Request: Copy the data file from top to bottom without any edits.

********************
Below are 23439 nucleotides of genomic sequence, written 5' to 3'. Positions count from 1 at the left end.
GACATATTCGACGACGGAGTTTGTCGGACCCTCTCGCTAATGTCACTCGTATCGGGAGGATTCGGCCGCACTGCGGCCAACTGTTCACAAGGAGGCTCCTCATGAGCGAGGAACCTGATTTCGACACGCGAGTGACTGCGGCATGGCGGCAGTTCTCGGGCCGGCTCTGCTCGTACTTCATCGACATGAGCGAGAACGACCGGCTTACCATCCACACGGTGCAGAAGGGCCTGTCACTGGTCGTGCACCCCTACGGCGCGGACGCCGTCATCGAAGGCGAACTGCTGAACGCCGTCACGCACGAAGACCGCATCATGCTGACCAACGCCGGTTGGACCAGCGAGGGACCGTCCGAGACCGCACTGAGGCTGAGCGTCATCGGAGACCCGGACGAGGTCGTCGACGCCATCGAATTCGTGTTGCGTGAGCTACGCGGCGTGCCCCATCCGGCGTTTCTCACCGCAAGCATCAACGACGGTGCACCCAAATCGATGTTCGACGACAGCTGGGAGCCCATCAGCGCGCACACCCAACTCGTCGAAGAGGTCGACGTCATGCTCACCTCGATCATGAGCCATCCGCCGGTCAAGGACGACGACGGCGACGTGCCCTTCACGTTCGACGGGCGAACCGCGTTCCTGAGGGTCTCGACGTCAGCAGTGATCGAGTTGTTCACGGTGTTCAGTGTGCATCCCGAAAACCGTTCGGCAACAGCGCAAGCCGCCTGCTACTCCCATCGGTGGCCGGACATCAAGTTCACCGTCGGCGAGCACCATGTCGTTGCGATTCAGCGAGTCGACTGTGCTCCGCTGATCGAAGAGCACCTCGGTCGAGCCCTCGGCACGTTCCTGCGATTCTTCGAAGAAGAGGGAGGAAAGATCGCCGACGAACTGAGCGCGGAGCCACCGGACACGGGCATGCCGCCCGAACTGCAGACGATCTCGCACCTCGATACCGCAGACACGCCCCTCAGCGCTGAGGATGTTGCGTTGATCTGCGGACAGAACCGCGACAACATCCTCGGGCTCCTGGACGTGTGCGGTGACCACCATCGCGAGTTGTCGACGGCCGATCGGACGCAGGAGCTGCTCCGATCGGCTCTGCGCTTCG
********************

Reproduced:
Below are 23439 nucleotides of genomic sequence, written 5' to 3'. Positions count from 1 at the left end.
GACATATTCGACGACGGAGTTTGTCGGACCCTCTCGCTAATGTCACTCGTATCGGGAGGATTCGGCCGCACTGCGGCCAACTGTTCACAAGGAGGCTCCTCATGAGCGAGGAACCTGATTTCGACACGCGAGTGACTGCGGCATGGCGGCAGTTCTCGGGCCGGCTCTGCTCGTACTTCATCGACATGAGCGAGAACGACCGGCTTACCATCCACACGGTGCAGAAGGGCCTGTCACTGGTCGTGCACCCCTACGGCGCGGACGCCGTCATCGAAGGCGAACTGCTGAACGCCGTCACGCACGAAGACCGCATCATGCTGACCAACGCCGGTTGGACCAGCGAGGGACCGTCCGAGACCGCACTGAGGCTGAGCGTCATCGGAGACCCGGACGAGGTCGTCGACGCCATCGAATTCGTGTTGCGTGAGCTACGCGGCGTGCCCCATCCGGCGTTTCTCACCGCAAGCATCAACGACGGTGCACCCAAATCGATGTTCGACGACAGCTGGGAGCCCATCAGCGCGCACACCCAACTCGTCGAAGAGGTCGACGTCATGCTCACCTCGATCATGAGCCATCCGCCGGTCAAGGACGACGACGGCGACGTGCCCTTCACGTTCGACGGGCGAACCGCGTTCCTGAGGGTCTCGACGTCAGCAGTGATCGAGTTGTTCACGGTGTTCAGTGTGCATCCCGAAAACCGTTCGGCAACAGCGCAAGCCGCCTGCTACTCCCATCGGTGGCCGGACATCAAGTTCACCGTCGGCGAGCACCATGTCGTTGCGATTCAGCGAGTCGACTGTGCTCCGCTGATCGAAGAGCACCTCGGTCGAGCCCTCGGCACGTTCCTGCGATTCTTCGAAGAAGAGGGAGGAAAGATCGCCGACGAACTGAGCGCGGAGCCACCGGACACGGGCATGCCGCCCGAACTGCAGACGATCTCGCACCTCGATACCGCAGACACGCCCCTCAGCGCTGAGGATGTTGCGTTGATCTGCGGACAGAACCGCGACAACATCCTCGGGCTCCTGGACGTGTGCGGTGACCACCATCGCGAGTTGTCGACGGCCGATCGGACGCAGGAGCTGCTCCGATCGGCTCTGCGCTTCG